They are multidisciplinary teams led by mental health professionals such as psychotherapists or psychologists, with expertise in working with babies and their families. Parent-infant teams work with families experiencing severe, complex and/or enduring difficulties, offering a tailored package of therapeutic support to strengthen and repair early relationships. They also drive change across their local systems through offering training, consultation and supervision to other professionals in health and children’s services.
We believe that such teams are a vital part of the comprehensive system of mental health support from 0–25-year-olds – a system that works for all the babies, children and young people who need it. The survey results above suggest that the public would agree.
Early relationships protect children from adversity and help them to recover from early trauma. They are also at the heart of many other aspects of early cognitive, social and emotional development. Once we understand early trauma, it is clear that supporting early relationships is a key part of the nation’s mental health services.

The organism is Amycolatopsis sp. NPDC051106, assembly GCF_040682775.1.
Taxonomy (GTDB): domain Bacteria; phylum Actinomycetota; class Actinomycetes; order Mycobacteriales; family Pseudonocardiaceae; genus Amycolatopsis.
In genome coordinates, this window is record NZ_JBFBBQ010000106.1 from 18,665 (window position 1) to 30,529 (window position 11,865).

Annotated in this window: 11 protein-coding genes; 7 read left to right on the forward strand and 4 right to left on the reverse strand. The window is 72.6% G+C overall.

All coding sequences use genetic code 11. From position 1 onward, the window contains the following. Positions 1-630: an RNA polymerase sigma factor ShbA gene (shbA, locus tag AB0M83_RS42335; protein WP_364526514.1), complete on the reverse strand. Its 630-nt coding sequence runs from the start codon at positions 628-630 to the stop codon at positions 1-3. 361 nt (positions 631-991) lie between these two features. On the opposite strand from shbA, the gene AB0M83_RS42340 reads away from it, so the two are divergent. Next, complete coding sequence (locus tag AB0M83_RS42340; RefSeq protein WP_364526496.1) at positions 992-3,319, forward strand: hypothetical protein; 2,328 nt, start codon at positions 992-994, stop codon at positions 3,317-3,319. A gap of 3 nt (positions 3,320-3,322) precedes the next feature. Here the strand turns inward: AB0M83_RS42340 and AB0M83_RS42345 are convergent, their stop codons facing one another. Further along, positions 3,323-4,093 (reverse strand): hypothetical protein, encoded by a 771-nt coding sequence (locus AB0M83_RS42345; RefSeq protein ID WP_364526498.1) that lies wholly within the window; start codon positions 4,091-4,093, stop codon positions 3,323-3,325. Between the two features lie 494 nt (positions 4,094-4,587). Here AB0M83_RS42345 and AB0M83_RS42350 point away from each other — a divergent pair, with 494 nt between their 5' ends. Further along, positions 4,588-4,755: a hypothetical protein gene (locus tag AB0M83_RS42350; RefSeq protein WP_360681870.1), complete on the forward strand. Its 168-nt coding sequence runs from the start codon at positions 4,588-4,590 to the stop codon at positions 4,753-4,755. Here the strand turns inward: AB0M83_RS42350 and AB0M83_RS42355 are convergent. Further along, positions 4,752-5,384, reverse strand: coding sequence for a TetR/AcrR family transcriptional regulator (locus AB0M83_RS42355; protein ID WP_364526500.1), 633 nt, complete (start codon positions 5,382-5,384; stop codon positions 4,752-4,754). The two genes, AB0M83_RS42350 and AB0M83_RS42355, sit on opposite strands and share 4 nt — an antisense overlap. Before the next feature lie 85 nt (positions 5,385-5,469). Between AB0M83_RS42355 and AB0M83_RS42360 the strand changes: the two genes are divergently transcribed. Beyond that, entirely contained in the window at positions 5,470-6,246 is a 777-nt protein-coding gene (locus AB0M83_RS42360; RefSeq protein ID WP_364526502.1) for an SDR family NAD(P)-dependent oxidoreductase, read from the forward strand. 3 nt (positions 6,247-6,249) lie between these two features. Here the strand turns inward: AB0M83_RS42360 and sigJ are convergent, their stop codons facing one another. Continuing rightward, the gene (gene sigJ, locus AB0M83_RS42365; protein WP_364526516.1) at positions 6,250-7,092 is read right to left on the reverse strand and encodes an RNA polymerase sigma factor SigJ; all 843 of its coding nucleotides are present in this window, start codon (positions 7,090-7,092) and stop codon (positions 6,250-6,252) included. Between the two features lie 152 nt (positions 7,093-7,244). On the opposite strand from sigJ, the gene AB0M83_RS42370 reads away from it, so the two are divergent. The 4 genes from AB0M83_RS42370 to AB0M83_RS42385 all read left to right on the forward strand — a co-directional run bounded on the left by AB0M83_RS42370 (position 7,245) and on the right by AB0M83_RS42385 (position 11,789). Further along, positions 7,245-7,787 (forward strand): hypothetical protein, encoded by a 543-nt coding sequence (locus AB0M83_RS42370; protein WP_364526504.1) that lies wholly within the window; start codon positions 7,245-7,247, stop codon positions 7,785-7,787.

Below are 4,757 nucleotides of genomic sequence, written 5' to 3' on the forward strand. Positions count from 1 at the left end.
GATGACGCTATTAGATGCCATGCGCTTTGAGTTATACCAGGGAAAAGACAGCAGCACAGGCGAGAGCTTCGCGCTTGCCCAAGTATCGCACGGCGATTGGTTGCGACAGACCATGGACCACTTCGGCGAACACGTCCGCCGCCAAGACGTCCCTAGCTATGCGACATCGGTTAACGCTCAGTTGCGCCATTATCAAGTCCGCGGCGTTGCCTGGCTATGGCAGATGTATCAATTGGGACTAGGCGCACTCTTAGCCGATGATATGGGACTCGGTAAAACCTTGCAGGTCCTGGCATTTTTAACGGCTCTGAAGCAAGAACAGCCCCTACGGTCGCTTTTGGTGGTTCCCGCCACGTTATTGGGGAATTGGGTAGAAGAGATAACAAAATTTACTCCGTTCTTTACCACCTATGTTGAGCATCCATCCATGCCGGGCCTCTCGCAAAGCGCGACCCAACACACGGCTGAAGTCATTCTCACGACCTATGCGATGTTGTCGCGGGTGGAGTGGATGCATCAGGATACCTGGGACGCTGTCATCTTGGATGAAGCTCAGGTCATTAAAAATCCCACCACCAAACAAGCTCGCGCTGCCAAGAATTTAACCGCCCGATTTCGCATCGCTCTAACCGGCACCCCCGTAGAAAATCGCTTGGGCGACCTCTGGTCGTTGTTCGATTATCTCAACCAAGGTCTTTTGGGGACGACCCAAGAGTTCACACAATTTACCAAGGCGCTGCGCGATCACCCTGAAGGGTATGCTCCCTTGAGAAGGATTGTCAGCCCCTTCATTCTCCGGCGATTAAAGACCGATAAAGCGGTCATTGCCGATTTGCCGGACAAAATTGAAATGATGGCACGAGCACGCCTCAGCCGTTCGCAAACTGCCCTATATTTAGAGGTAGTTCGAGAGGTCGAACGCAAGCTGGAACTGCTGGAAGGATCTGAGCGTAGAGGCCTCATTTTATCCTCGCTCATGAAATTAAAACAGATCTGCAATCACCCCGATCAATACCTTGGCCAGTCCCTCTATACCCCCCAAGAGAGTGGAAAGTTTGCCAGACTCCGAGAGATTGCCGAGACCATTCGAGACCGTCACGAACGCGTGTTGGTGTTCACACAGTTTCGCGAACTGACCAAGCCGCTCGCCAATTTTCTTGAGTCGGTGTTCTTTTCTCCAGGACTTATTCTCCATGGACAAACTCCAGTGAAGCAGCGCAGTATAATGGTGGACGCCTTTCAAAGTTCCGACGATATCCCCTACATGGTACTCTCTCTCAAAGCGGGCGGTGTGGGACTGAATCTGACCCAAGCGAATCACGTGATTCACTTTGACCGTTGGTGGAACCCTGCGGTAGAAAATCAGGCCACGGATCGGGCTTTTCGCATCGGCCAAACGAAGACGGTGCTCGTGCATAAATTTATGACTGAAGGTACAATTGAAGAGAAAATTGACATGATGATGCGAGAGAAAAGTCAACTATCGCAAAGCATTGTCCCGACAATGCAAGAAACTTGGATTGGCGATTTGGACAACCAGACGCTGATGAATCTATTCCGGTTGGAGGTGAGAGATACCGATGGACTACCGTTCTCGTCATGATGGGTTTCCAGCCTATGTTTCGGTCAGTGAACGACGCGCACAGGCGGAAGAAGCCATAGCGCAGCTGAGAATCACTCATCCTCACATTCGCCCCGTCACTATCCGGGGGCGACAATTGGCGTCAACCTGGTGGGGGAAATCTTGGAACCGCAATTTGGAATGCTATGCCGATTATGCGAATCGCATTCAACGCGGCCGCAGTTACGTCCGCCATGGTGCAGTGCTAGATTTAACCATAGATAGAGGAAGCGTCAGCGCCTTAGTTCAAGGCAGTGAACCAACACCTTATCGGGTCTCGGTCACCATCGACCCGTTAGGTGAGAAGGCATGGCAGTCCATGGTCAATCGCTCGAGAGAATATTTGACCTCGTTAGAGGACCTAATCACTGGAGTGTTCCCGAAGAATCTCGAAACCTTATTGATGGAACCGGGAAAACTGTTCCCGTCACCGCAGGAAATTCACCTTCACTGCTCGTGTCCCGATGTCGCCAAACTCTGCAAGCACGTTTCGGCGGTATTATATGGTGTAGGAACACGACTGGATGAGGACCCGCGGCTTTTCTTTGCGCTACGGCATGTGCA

Felitti, V. J., Anda, R. F., Nordenberg, D., Williamson, D. F., Spitz, A. M., Edwards, V., & Marks, J. S. (1998). Relationship of childhood abuse and household dysfunction to many of the leading causes of death in adults: The Adverse Childhood Experiences (ACE) Study. American journal of preventive medicine, 14(4), 245-258.
Asmussen, K., Fischer, F., Drayton, E., & McBride, T.(2020). Adverse childhood experiences: What we know, what we don’t know, and what should happen next. Early Intervention Foundation.
Hambrick, E. P., Brawner, T. W., Perry, B. D., Brandt, K., Hofmeister, C., & Collins, J. O.(2019). Beyond the ACE score: Examining relationships between timing of developmental adversity, relational health and developmental outcomes in children. Archives of Psychiatric
Nursing, 33(3), 238-247.
National Scientific Council on the Developing Child (2007). The Timing and Quality of Early Experiences Combine to Shape Brain Architecture: Working Paper No. 5. Retrieved from www.developingchild.harvard.edu.
National Scientific Council on the Developing Child (2010). Persistent Fear and Anxiety Can Affect Young Children’s Learning and Development: Working Paper No. 9. Retrieved from www.developingchild.harvard.edu.
McCrory, E. and Indi Gerin, M. (No date given) Childhood Trauma and the Brain — Deep Dives What happens when relationships go wrong? UK Trauma Council. https://uktraumacouncil.link/documents/UKTC-What-happens-whenrelationships-go-wrong.pdf
Parent-Infant Foundation (2022) Understanding early trauma and the importance of relationships.
Please note that this is an external blog and may not reflect the views of ACAMH